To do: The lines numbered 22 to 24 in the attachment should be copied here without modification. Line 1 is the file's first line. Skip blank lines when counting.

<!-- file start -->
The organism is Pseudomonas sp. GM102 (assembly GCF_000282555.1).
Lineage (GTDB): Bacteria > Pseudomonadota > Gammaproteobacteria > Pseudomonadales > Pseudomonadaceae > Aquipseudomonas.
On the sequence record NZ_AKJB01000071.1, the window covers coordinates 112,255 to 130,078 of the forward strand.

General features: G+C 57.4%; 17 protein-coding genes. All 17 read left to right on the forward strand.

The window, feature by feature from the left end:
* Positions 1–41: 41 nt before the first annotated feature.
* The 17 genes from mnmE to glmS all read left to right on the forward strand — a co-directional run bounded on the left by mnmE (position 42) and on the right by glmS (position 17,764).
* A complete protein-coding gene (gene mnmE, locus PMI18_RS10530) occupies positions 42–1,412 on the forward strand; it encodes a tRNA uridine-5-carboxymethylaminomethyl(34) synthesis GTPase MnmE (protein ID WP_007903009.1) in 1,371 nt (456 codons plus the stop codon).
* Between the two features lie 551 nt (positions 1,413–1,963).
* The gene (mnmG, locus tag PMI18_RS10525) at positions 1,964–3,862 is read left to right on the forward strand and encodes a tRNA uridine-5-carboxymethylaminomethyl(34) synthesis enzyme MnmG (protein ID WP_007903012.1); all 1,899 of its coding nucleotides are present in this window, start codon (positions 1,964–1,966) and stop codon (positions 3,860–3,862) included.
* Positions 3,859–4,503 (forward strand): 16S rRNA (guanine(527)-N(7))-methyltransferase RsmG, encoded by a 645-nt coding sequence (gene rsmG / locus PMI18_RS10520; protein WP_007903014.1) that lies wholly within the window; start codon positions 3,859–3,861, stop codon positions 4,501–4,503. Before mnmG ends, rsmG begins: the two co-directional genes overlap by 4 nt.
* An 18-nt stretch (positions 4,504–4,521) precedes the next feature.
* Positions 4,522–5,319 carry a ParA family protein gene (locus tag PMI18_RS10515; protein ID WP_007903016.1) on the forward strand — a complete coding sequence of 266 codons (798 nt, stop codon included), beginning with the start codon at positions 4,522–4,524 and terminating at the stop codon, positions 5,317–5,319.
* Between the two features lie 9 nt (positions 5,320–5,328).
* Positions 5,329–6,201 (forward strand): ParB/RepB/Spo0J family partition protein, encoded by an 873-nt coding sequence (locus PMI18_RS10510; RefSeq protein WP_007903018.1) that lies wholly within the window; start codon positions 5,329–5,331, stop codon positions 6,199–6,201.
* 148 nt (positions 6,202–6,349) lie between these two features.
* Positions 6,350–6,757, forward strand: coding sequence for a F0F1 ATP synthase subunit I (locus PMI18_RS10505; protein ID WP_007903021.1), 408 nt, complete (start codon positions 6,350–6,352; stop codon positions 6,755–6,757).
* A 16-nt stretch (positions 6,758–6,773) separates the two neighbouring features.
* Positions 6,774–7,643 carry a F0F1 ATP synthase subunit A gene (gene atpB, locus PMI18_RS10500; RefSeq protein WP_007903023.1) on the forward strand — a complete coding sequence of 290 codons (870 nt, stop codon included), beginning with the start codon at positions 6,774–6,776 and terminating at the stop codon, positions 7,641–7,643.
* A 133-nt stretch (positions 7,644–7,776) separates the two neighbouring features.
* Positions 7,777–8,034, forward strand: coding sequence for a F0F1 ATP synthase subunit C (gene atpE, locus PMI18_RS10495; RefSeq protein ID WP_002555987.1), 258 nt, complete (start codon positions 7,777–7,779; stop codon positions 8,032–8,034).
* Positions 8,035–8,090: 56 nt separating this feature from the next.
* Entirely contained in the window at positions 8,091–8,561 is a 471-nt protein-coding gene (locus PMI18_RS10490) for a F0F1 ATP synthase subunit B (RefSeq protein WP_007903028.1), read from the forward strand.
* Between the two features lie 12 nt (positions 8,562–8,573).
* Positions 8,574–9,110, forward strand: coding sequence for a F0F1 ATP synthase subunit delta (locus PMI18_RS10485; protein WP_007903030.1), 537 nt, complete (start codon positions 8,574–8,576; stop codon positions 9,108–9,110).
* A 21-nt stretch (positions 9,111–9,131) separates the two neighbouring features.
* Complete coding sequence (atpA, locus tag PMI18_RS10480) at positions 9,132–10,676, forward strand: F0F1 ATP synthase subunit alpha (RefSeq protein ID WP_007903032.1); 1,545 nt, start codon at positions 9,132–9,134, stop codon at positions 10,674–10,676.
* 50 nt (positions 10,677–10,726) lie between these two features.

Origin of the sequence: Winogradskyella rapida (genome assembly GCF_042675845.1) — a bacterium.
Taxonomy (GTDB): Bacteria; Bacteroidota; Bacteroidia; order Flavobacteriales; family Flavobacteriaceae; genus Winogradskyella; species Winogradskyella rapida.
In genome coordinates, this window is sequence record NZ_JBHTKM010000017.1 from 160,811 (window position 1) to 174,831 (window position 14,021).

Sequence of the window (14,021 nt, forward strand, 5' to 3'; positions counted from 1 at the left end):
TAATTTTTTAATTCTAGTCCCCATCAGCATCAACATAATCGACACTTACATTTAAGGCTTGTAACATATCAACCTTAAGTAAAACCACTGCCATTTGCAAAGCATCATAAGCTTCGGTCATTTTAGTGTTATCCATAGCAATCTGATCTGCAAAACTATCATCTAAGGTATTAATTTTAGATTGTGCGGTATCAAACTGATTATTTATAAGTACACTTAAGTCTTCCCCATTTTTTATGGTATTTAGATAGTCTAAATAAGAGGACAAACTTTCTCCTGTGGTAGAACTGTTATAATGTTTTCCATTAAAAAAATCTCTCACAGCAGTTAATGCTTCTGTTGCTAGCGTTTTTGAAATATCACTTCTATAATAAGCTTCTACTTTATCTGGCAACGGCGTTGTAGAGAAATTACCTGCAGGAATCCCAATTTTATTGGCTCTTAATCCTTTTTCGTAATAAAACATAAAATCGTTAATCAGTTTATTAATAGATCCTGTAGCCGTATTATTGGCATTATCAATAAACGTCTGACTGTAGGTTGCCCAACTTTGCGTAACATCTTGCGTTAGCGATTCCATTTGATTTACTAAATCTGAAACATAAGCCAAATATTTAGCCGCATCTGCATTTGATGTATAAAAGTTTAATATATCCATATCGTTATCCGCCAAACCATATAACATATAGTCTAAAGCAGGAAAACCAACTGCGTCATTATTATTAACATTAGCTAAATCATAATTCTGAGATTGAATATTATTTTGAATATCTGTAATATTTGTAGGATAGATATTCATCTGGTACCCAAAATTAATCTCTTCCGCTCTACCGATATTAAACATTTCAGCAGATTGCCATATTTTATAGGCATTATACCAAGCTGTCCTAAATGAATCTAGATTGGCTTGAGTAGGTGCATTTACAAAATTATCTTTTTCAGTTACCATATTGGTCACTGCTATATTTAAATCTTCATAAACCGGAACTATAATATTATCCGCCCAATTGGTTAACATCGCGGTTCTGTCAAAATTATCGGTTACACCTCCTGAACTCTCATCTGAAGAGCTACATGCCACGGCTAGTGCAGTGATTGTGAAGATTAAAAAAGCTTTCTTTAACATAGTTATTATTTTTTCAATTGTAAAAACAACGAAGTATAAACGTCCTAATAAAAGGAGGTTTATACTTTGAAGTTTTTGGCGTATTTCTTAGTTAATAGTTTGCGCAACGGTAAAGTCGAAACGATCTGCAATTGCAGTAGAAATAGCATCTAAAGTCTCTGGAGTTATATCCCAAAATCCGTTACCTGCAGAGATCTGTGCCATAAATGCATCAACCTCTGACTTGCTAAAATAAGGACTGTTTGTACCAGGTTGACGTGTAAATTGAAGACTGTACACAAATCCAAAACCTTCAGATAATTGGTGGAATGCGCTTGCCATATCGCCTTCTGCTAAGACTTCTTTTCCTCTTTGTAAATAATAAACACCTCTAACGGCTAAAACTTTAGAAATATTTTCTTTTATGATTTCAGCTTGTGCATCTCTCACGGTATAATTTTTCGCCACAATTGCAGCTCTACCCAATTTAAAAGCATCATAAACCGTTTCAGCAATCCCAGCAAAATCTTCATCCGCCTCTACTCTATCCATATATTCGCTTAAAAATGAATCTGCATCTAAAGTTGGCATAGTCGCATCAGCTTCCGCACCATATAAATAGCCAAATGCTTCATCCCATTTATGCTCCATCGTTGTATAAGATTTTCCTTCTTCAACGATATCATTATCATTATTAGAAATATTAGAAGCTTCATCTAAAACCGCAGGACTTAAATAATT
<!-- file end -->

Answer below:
* Positions 8,035–8,090: 56 nt separating this feature from the next.
* Entirely contained in the window at positions 8,091–8,561 is a 471-nt protein-coding gene (locus PMI18_RS10490) for a F0F1 ATP synthase subunit B (RefSeq protein WP_007903028.1), read from the forward strand.
* Between the two features lie 12 nt (positions 8,562–8,573).